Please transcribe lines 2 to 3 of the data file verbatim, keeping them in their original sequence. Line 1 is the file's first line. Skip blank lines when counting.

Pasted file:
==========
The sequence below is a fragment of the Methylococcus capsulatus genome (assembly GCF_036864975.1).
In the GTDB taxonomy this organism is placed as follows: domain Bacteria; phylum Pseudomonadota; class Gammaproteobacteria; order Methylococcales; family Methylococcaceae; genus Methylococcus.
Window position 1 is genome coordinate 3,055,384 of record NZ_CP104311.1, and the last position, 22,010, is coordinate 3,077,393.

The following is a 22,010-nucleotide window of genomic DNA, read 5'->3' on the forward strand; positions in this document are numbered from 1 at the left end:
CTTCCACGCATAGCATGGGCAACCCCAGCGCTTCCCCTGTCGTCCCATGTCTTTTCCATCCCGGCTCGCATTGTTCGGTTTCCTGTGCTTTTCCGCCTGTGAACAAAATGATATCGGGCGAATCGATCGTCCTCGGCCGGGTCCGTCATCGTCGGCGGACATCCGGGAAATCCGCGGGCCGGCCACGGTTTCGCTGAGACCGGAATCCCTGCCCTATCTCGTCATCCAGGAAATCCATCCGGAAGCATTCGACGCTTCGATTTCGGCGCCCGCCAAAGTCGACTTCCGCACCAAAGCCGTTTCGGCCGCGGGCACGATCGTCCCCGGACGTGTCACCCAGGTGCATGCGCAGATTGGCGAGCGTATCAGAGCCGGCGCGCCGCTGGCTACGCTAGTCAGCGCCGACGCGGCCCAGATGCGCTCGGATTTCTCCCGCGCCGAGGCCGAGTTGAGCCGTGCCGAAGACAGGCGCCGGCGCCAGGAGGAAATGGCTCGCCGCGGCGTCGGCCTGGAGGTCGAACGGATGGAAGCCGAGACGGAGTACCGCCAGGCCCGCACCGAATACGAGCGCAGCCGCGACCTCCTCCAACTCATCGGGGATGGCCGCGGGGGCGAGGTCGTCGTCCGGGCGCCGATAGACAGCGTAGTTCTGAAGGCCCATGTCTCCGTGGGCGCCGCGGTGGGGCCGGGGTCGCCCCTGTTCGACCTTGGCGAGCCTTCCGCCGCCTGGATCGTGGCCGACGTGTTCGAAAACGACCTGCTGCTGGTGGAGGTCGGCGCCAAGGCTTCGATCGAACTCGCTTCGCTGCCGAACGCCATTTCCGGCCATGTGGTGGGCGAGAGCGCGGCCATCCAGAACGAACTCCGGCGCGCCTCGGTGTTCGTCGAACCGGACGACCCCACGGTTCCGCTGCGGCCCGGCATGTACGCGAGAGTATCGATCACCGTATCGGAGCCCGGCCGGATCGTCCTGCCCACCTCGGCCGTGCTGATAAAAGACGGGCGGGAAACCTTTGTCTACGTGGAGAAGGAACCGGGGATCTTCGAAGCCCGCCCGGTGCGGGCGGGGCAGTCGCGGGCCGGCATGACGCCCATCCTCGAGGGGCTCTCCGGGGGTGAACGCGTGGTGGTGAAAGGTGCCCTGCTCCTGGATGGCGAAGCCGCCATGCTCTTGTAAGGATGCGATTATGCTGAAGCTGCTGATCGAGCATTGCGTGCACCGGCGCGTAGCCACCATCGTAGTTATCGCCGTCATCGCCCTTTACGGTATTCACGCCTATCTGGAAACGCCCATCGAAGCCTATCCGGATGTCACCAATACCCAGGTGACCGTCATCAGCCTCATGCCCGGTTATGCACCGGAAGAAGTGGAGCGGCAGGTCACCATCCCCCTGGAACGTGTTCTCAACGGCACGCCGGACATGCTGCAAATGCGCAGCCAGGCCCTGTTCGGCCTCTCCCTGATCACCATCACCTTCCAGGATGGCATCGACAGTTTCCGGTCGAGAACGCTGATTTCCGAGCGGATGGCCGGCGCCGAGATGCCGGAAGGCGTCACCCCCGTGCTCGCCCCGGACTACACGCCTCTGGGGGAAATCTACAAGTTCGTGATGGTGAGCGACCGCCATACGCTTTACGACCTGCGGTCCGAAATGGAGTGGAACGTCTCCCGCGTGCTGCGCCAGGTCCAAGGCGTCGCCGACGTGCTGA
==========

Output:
In the GTDB taxonomy this organism is placed as follows: domain Bacteria; phylum Pseudomonadota; class Gammaproteobacteria; order Methylococcales; family Methylococcaceae; genus Methylococcus.
Window position 1 is genome coordinate 3,055,384 of record NZ_CP104311.1, and the last position, 22,010, is coordinate 3,077,393.